DISC1 (Disrupted in Schizophrenia 1) is a multifunctional protein that interacts with multiple proteins of the centrosome and cytoskeletal system, and is involved in neuronal functions that are dependent upon proper cytoskeletal regulation, including neuronal migration, neurite architecture and intracellular transport. Regions of the brain which express DISC1 include the hippocampus, lateral septum, amygdala, cerebral cortex, cerebellum and paraventricular hypothalamus, and loss of DISC1 function results in differences in structural organization.
The DISC1 gene locus is associated with patients afflicted with schizophrenia as a result of chromosomal translocations. DISC-1 encodes a large protein predicted to contain a globular N-terminal domain and a helical C-terminal domain, both of which have the potential to form interactions with other proteins. DISC-1 interacts with proteins involved in the centrosome and cytoskeletal system, including MIPT3, MAP1A and NUDEL; proteins which localize receptors to membranes, including alpha-actinin 2, beta 4-spectrin; and proteins which transduce signals from membrane receptors, including ATF-4 and ATF-5. Therefore, DISC-1 is thought to be involved in intracellular transport, neurite architecture and/or neuronal migration, all of which are thought to be pathogenic in the schizophrenic brain. Decreased expression of DISC1 in neurons caused an accelerated rate of neuronal integration, resulting in aberrant morphological development, suggesting that DISC1 plays a role in dendritic development and synapse formation. DISC-1 is thought to be involved in intracellular transport, neurite architecture and/or neuronal migration, all of which are thought to be pathogenic in the schizophrenic brain.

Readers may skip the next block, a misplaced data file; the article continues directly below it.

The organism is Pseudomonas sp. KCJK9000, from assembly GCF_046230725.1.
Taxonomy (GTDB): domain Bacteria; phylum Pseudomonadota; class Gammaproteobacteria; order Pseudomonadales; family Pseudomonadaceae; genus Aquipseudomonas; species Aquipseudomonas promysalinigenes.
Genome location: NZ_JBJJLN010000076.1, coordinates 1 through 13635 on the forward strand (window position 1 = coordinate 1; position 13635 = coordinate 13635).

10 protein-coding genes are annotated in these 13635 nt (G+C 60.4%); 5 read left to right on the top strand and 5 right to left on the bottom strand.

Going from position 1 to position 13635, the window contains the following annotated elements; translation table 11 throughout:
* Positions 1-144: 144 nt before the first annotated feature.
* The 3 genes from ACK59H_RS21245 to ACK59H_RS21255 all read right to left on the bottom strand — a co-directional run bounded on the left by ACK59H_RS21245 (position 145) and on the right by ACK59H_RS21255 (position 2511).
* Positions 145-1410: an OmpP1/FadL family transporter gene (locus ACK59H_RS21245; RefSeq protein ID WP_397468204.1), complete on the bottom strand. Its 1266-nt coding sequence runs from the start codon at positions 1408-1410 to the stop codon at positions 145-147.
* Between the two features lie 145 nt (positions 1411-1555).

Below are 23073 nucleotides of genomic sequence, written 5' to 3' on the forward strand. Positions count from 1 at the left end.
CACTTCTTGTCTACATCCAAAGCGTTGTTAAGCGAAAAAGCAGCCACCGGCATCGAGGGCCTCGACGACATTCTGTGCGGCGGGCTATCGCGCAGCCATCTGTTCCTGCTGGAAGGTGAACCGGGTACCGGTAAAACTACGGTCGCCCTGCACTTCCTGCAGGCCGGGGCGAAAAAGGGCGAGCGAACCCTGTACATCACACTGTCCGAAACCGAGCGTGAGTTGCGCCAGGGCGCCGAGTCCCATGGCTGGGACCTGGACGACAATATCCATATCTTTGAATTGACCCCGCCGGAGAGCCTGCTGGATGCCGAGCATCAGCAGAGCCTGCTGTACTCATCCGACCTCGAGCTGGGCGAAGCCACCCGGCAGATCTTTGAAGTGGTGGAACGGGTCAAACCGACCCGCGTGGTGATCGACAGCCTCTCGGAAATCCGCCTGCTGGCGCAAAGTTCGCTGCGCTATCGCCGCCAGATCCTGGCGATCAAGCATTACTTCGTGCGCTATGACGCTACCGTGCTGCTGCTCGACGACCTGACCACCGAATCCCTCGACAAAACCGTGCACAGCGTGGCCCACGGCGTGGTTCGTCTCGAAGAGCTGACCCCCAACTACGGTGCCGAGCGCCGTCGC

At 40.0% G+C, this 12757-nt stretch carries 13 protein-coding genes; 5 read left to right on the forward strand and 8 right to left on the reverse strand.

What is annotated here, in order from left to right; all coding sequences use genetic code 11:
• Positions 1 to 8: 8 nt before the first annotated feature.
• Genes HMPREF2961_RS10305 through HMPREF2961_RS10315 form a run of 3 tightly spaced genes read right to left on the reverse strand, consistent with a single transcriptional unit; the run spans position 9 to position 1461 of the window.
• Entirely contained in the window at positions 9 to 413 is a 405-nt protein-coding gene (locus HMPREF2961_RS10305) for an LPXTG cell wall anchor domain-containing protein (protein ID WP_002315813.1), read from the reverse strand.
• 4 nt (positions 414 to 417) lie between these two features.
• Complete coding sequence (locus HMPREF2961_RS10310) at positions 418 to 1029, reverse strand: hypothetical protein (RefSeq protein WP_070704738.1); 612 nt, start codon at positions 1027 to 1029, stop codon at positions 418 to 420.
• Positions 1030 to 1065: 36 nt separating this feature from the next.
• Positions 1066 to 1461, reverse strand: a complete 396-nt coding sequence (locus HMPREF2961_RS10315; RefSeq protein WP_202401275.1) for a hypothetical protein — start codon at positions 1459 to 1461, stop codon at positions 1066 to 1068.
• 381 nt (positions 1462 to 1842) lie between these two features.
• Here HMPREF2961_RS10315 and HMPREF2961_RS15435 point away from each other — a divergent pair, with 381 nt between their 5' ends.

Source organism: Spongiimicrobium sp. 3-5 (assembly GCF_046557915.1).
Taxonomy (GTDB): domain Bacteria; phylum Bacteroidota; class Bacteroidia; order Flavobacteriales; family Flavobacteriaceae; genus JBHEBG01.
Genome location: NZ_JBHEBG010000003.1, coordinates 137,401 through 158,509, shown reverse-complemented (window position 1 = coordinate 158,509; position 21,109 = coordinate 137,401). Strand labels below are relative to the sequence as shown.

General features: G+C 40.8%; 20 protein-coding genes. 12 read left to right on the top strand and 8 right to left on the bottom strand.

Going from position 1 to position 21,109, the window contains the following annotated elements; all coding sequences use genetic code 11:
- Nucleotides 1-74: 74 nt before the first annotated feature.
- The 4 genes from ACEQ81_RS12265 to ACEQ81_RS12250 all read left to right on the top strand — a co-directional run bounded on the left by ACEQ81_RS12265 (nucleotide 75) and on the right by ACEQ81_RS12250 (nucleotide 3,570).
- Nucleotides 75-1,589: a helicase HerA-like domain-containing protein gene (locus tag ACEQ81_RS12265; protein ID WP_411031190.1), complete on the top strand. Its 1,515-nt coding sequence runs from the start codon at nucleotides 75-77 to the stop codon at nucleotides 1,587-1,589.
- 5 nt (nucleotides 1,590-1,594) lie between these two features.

For Research Use Only. Not for use in diagnostic procedures. Not for resale without express authorization.
Protein Aliases: C1orf136; Disrupted in schizophrenia 1 homolog; Disrupted in schizophrenia 1 protein; RP4-730B13.1; SCZD9
Gene Aliases: C1orf136; DISC1; KIAA0457; SCZD9